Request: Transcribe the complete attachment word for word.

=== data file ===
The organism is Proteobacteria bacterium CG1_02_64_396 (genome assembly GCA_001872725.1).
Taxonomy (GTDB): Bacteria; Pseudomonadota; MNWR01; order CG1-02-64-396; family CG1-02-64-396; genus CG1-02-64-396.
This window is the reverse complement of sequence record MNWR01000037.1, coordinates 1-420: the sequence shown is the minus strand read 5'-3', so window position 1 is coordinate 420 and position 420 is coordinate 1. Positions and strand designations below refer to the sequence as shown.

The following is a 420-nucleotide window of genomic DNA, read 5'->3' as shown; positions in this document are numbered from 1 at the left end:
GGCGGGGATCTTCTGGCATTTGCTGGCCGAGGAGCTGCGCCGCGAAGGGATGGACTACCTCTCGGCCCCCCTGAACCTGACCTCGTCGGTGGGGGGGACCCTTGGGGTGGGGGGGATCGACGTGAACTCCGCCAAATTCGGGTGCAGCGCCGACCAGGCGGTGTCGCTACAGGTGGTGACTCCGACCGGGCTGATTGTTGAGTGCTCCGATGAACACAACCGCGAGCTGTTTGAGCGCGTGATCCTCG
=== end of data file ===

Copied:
The organism is Proteobacteria bacterium CG1_02_64_396 (genome assembly GCA_001872725.1).
Taxonomy (GTDB): Bacteria; Pseudomonadota; MNWR01; order CG1-02-64-396; family CG1-02-64-396; genus CG1-02-64-396.
This window is the reverse complement of sequence record MNWR01000037.1, coordinates 1-420: the sequence shown is the minus strand read 5'-3', so window position 1 is coordinate 420 and position 420 is coordinate 1. Positions and strand designations below refer to the sequence as shown.

The following is a 420-nucleotide window of genomic DNA, read 5'->3' as shown; positions in this document are numbered from 1 at the left end:
GGCGGGGATCTTCTGGCATTTGCTGGCCGAGGAGCTGCGCCGCGAAGGGATGGACTACCTCTCGGCCCCCCTGAACCTGACCTCGTCGGTGGGGGGGACCCTTGGGGTGGGGGGGATCGACGTGAACTCCGCCAAATTCGGGTGCAGCGCCGACCAGGCGGTGTCGCTACAGGTGGTGACTCCGACCGGGCTGATTGTTGAGTGCTCCGATGAACACAACCGCGAGCTGTTTGAGCGCGTGATCCTCG